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July 29, 2021 • 10:02 AM

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Blame Obama, Not Bush, for Today's Bloodbath in Iraq Print
By Timothy H. Lee
Thursday, August 14 2014
Obama's disastrous policy appears not merely negligent, but intentionally pursued for the political purpose of undermining current Iraqi Prime Minister al-Maliki.

The Obama Doctrine in Iraq has proven undeniably disastrous, threatening to permanently snatch defeat from the jaws of victory. 

After inheriting a stabilizing Iraq in the aftermath of a Bush Administration troop surge (which Obama claimed in 2007 couldn't succeed), Obama's decisions have resulted in today's ghoulish genocide and deepening chaos.  Per habit, therefore, he now reverts to scapegoating others and pleading that he's little more than a helpless bystander to inconvenient world events.  This from a man who in 2011 practically claimed to have fired the shot that felled Osama bin Laden. 

Obama's responsibility, however, is confirmed by his own words.  Let us examine the record. 

"My first day in office, I will bring the Joint Chiefs of Staff in, and I will give them a new mission, and that is to end this war." 

That was Obama on July 3, 2008. 

"As a candidate for President, I pledged to bring the war in Iraq to a responsible end, for the sake of our national security and to strengthen American leadership around the world...  A few hours ago, I spoke with Iraqi Prime Minister Maliki...  We are in full agreement about how to move forward.  So today, I can report that, as promised, the rest of our troops in Iraq will come home by the end of the year...  The tide of war is receding." 

That was Obama on October 21, 2011. 

"We're leaving behind a sovereign, stable and self-reliant Iraq." 

That was Obama on December 14, 2011.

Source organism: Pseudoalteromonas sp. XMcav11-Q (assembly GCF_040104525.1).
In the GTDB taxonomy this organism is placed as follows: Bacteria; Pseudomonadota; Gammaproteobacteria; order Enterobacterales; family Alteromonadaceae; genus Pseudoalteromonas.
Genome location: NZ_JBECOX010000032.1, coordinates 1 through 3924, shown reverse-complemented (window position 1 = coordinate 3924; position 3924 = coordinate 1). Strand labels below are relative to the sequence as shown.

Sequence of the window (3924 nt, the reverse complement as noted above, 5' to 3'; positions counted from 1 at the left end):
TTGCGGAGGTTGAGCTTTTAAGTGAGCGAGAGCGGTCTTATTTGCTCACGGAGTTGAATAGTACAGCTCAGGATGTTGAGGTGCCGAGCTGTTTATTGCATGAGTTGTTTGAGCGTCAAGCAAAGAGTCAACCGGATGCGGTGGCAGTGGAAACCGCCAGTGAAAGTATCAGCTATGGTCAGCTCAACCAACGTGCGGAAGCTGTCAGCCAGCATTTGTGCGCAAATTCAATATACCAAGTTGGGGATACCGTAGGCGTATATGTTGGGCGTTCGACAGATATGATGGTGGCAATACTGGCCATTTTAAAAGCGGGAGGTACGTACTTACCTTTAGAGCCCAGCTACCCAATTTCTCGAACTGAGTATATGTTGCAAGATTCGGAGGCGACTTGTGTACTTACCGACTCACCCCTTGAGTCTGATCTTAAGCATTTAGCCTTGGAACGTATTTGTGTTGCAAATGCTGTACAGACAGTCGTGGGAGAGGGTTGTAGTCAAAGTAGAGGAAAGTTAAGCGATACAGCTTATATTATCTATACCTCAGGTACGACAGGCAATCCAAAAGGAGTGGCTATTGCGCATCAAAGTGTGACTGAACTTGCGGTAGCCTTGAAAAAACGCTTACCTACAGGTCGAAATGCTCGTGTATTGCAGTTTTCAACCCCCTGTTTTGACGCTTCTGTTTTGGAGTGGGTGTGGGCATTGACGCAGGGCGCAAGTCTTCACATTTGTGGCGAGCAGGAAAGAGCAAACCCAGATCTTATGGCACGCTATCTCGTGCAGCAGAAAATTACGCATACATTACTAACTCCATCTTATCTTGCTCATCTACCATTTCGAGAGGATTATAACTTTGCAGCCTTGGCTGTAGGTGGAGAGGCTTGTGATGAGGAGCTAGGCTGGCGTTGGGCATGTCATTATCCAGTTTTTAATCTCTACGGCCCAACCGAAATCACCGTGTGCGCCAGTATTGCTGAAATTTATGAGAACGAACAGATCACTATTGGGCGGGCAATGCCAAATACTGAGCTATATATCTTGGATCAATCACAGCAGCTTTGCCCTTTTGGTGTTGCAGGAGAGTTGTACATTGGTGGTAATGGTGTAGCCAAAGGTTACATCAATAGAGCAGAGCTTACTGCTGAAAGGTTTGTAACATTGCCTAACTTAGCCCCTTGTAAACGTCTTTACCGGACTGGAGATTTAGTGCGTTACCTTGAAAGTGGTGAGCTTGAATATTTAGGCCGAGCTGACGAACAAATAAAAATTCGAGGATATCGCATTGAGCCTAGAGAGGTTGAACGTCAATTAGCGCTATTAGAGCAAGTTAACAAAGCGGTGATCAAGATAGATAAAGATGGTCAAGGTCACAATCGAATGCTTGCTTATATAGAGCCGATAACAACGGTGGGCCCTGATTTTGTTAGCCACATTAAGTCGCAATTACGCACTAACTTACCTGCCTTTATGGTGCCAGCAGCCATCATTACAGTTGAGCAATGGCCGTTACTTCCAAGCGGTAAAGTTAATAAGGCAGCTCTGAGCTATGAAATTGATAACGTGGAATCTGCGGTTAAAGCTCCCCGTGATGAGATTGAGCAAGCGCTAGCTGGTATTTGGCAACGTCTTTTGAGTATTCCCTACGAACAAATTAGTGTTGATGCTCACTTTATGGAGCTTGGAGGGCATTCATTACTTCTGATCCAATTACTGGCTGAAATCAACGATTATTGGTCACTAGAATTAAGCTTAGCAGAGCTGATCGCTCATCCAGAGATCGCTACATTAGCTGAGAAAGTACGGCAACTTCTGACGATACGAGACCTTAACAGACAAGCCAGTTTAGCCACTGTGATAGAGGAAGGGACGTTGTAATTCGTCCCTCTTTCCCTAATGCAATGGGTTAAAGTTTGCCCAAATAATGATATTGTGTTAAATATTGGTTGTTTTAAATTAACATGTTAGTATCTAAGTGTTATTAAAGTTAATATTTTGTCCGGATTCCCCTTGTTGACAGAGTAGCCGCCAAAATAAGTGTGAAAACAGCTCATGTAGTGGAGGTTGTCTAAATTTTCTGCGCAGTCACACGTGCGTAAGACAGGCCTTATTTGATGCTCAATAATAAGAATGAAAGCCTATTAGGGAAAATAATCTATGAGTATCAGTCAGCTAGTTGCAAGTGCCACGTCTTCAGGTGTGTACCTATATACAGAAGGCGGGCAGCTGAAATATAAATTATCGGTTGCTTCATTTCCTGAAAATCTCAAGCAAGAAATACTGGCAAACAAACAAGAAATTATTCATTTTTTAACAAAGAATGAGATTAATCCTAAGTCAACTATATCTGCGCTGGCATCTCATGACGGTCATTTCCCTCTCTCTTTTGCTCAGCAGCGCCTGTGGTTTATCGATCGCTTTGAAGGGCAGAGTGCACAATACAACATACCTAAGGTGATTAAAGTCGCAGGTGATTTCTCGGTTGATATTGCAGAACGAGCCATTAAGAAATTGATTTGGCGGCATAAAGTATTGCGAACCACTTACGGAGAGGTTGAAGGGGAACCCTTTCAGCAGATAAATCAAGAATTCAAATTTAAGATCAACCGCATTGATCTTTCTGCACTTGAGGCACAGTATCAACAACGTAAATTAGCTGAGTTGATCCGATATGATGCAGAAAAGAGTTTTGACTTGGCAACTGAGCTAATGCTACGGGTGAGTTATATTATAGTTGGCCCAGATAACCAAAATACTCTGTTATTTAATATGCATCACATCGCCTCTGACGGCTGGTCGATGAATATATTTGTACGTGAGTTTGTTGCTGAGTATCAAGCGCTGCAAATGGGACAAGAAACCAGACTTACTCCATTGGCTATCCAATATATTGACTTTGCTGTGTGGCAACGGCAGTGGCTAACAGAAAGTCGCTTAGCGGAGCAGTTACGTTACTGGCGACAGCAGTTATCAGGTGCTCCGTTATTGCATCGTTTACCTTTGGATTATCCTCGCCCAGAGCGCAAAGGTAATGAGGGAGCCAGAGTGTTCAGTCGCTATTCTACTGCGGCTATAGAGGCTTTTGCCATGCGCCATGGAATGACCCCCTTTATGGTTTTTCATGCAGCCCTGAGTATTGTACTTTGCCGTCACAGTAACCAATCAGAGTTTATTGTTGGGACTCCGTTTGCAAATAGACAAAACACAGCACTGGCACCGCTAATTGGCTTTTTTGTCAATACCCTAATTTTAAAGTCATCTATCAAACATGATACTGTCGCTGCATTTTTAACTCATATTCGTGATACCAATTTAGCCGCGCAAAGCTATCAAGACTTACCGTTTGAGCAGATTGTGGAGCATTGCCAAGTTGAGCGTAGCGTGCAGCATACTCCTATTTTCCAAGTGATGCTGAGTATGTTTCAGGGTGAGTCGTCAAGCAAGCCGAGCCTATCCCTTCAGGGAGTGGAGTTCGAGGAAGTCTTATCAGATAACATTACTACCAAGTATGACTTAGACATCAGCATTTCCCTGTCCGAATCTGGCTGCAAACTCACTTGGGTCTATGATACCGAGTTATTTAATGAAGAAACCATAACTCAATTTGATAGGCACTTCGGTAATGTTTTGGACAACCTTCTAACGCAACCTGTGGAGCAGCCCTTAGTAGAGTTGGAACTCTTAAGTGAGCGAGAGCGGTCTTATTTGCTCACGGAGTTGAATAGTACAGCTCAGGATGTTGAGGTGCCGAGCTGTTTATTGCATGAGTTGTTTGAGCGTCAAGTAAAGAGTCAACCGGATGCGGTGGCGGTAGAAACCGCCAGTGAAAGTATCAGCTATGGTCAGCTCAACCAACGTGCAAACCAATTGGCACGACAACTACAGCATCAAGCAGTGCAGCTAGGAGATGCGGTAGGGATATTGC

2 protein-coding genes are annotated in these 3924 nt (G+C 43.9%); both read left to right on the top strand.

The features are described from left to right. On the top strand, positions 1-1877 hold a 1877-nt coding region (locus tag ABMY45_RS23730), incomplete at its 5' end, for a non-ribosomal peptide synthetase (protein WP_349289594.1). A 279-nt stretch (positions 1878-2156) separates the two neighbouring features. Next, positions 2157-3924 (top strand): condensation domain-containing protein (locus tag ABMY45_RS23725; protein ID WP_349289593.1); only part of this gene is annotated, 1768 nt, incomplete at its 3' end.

"I've kept the commitments that I've made.  I told you we'd end the war in Iraq.  We did." 

That was Obama on June 24, 2012. 

"You know I say what I mean, and mean what I say.  I said I'd end the war in Iraq.  I ended it." 

That was Obama on November 4, 2012. 

Thus, in his own words, we see the Obama strategy in Iraq.  The solemn promise to withdraw all troops, the pronouncement of success in a placid democracy and the triumphant claim of responsibility for the troop withdrawal while seeking reelection. 

Moreover, Obama's assertions are confirmed by those of his own Vice President Joe Biden.  On February 10, 2010, Biden told CNN's Larry King that, "I am very optimistic about Iraq.  I mean, this could be one of the great achievements of this administration.  You're going to see 90,000 American troops come marching home by the end of the summer, you're going to see a stable government in Iraq."  And on November 5, 2012, Biden proudly thundered, "We ended the war in Iraq." 

Today, Obama suddenly sings a different tune.  These were his words this week, when asked by a reporter whether he now regrets removing all U.S. troops from Iraq, and issuing the same order in Afghanistan: